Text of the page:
Homs, SANA_ The Syrian artist Ayman Bitar is considered a creative artist in drawing icons which he has been drawing for about forty years in most churches of the world.
Bitar has a collection of wooden icons and murals for Syrian and international churches that reflect the spiritual state of these works.
He is the son of the Syrian school specialized in iconography. The creativity of this school appeared before the seventh century AD . It was the most important of its kind and it presented to the world the most beautiful icons in form, content and artistic value.
SANA interviewed the artist Bitar in the "Church of Our Lady of Peace" at Bustan Al-Diwan neighborhood of Old Homs during his work on drawing a group of icons where he pointed out that he received a scholarship in Greece in 1989.
He stayed there for twelve years after graduating from the Faculty of Fine Arts at the University of Damascus and worked in many churches in various countries.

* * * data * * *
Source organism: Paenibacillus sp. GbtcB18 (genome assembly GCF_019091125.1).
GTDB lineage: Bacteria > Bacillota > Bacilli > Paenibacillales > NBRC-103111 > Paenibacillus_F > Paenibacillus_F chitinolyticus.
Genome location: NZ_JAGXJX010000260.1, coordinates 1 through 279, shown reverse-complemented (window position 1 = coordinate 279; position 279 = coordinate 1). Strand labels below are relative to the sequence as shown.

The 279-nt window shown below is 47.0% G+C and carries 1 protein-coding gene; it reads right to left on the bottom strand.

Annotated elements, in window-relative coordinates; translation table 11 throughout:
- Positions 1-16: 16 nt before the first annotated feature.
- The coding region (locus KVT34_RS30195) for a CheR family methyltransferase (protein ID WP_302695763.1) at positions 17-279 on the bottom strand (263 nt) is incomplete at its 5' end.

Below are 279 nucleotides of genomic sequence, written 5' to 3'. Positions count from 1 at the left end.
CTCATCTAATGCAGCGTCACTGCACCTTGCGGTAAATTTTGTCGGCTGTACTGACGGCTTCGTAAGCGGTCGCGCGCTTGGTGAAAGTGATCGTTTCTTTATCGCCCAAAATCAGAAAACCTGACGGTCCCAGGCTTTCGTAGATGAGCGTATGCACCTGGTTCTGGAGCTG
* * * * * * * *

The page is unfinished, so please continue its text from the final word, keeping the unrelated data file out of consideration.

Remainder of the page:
Bitar explained that he specialized in drawing icons, which requires in addition to talent and passion that the artist be apprenticed at the hands of a senior artists of this kind of arts.
He clarified the importance of steps in preparing the icon, especially the selection of the right materials and colors to ensure the implementation of a work lasting hundreds of years.
Bitar believes that before drawing the icon, the artist must know very well the main characteristics of this icon. He stressed the importance of the existence of technical committees of clergy specialized in icon science whose aim is to verify them (icons), "artistically and theology" in accordance with religious principles.
Among the most important works of Bitar's icons is "Homs' Saints ", which is a precedent in the field of icons, where he gathered saints of different eras within one icon and the same national dimension. This icon also reflected the holiness and purity of the Syrian land, which gave birth to many Saints .
Bitar, who was born in Homs in 1963, is a distinguished artist who has the ability to keep up with the modern schools in their natural orientation and openness to the West to contribute to the restoration of the artistic spirit of the Eastern Antioch Church.